Radiation therapy side effects vary from individual to individual, complicated further by the location where radiotherapy was received. For some patients, weight loss is a side effect that can affect their treatment plan with the oncologist. The reasons for a patient’s weight loss tend to differ as well. Let’s take a look at how much weight you can expect to lose while going through radiotherapy, and why.
Why Do Cancer Patients Lose Weight?
Some cancer patients will lose weight simply because radiotherapy affects their appetite. Especially for patients receiving radiation therapy to the head and neck, certain symptoms can make eating regularly a difficult endeavor: sore or dry mouth, sore throat, difficulty swallowing, and changes to how things taste. Cancer patients who get radiation to the abdomen may also experience nausea and vomiting.
How Much Weight Do You Lose During Radiation Treatment?
It’s always better for your health if you maintain your pre-treatment weight. You will discuss this side effect in detail with your radiation oncologist, but the goal will be the same. If you lose too much weight (an upper limit will be set during your first visit), your oncologist may have you stop treatment or have a feeding tube placed. It’s incredibly important that your body has the energy to recover from and repair the damage that radiation causes to your tissues. There’s no set rule for how much weight loss is too much, mainly because everyone’s body and circumstances are uniquely different.
When Will I Start to Lose Weight?
Since the weight loss is a result of decreased appetite and inability to eat, rather than the treatment itself, it may take a few weeks for you to start noticing any weight loss. Remember that this isn’t necessarily a desirable side effect; if you notice the numbers on the scale moving or you are having trouble keeping up with your recommended calorie intake, you need to let your oncologist know.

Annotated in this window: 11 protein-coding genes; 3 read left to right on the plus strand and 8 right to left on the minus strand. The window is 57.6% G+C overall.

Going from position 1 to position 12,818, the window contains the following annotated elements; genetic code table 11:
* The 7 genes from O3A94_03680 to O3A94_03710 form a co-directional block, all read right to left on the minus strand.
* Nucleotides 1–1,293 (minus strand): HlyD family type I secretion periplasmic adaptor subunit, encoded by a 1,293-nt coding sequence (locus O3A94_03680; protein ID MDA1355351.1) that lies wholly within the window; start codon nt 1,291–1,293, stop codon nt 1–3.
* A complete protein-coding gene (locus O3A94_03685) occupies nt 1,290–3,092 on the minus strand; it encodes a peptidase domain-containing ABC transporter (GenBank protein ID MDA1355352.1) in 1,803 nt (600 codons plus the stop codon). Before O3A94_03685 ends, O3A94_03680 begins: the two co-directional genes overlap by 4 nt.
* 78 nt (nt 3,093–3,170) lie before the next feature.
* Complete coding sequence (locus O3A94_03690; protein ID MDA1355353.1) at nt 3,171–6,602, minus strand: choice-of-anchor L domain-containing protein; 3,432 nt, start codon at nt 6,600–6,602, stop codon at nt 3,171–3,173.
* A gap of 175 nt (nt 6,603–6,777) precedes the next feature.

Coping With Radiotherapy-Related Weight Loss
If your throat and mouth are bothering you while you are trying to eat, try taking an over-the-counter pain medication up to an hour before mealtime. This can help take the edge off so that you can eat a full meal without too much pain. Another trick is to eat softer, warm foods that will soothe your throat rather than irritate it.
It is recommended that you do not consume alcohol when you are undergoing radiotherapy. Alcohol can irritate the mouth, throat, and stomach, making it more difficult to ingest and digest your food properly. You may also find that your tolerance for alcoholic beverages changes dramatically, causing nausea which may complicate your ability to eat full meals.
If you are still struggling to consume enough calories in the form of solid foods, your oncologist may have you work with a dietician. In severe cases, you may be told to take supplemental drinks or have a feeding tube placed.
Radiotherapy in Manhattan
Not sure where to go for your radiation therapy? The professional team at Rosetta Radiology is here for you; we will help you manage any side effects that arise from your treatment so that you can continue with your daily activities with as much comfort as possible. To schedule an appointment with our office, contact us today.